Quite a nice episode. The huge load of comedy is mixed with some nice action, a good bit of background info, Zuko being the Blue Spirit, and a guest appearance by Avatar Kyoshi, by far one of the most awesome characters in the show.
For the first time in season two, Sokka regains his role as a full on comic relief character. He uses his full potential for hilarity, both in jokes and in slapstick, especially when he investigates the murder case with Katara. I like the part where Katara asks Sokka where he gets his props from, and in the Kyoshi shrine where he pushes her out of the way to explain what happened. He even mentions Katara's hair loopies.
The whole concept of a festival day devoted to the Avatar seems very interesting, and it gives the impression that people still hold on to the hope that the Avatar will save them. When the truth about the holiday is revealed, though, it's also very interesting to see that there are people, a whole town, in fact, who hate the Avatar enough to celebrate their hatred.
In the course of the investigation, we get to see Kyoshi Island again, and learn that Suki and the other Kyoshi warriors have now joined the war. Katara's expression when Sokka asks about Suki is priceless. At the shrine, seeing Avatar Kyoshi's garments and fans placed as relics adds a strong feel of history, that, even though the Avatars are long dead and only encountered as spirits, as Roku is frequently, they were still "real" people who lived in the world.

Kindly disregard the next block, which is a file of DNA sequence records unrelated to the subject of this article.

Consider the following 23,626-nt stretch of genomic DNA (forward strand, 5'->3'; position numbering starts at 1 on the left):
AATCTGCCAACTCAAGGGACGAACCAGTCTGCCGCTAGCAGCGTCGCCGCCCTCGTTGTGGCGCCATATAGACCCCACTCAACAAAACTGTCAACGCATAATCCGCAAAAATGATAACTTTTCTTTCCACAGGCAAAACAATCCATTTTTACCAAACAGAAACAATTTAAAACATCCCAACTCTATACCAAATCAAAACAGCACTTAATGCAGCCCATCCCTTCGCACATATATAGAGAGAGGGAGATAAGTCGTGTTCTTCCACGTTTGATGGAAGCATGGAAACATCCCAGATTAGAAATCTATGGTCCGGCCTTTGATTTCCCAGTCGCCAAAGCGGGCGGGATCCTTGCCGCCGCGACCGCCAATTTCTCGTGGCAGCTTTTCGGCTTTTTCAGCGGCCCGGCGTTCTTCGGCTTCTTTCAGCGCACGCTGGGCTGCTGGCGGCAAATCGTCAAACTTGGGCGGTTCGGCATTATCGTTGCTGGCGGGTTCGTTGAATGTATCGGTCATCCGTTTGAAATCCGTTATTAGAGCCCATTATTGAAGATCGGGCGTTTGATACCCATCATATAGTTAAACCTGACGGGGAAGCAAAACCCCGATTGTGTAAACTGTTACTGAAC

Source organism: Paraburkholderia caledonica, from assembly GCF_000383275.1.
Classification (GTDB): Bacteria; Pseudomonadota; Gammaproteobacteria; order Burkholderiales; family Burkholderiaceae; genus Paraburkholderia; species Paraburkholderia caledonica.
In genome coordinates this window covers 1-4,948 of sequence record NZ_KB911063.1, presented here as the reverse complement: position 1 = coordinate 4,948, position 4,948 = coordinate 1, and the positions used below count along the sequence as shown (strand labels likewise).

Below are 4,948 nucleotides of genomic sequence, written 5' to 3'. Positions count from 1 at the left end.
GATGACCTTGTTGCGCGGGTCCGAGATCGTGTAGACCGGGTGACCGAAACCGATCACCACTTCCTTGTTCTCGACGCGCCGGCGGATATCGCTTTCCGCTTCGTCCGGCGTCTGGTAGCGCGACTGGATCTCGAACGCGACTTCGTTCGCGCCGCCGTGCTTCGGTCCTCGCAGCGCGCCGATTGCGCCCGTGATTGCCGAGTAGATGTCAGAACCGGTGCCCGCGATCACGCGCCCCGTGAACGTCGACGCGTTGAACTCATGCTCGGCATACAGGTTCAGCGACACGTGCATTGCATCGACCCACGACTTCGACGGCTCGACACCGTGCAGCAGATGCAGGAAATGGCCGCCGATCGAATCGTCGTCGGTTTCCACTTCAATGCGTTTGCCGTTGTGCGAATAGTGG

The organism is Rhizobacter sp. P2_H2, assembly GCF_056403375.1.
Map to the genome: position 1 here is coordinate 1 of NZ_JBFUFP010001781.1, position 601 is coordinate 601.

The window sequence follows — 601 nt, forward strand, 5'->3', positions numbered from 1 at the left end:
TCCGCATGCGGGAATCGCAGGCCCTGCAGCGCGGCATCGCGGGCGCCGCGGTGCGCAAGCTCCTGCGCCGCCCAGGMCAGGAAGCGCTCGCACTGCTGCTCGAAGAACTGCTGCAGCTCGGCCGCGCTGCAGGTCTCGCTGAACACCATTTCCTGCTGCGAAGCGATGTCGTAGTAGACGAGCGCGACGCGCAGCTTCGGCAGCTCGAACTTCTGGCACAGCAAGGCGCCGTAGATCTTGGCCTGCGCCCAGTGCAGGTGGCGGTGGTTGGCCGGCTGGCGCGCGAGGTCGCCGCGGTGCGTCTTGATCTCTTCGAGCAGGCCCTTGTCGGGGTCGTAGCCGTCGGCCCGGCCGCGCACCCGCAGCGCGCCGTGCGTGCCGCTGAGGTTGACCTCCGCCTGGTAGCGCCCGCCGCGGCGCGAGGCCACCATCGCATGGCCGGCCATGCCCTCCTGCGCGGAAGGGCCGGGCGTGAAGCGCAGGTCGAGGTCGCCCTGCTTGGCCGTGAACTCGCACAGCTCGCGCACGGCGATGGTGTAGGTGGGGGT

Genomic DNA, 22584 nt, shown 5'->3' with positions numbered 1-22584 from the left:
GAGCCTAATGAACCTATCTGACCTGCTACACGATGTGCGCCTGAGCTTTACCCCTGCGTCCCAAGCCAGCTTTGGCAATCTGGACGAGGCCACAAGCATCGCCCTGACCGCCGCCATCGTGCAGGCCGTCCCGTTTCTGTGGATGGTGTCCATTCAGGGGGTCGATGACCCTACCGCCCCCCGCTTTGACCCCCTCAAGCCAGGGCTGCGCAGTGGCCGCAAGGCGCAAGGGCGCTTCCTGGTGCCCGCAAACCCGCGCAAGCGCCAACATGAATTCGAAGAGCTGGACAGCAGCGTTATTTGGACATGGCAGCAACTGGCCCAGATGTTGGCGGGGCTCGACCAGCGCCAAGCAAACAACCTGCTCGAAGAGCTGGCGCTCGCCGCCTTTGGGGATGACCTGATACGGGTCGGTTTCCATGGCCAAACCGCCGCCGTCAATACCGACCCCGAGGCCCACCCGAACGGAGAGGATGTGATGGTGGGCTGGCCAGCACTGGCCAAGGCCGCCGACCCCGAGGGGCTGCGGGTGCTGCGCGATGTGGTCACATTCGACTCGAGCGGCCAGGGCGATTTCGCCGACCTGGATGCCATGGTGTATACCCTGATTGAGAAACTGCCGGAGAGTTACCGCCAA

Just a quick cut over to Zuko and Iroh. We mainly get scenes of Zuko stealing things as the Blue Spirit, but there is also a very decisive moment between Zuko and Iroh. We learn that even though Zuko has renounced the Fire Nation, he still hopes to capture the Avatar. This reveals a great flaw in his character: He is obsessed on this goal that he does not look beyond and think about what capturing the Avatar will actually accomplish, especially now. After Iroh consoles him, they split up. This is the third episode this season where their story ends in uncertainty, almost akin to a dramatic cliffhanger.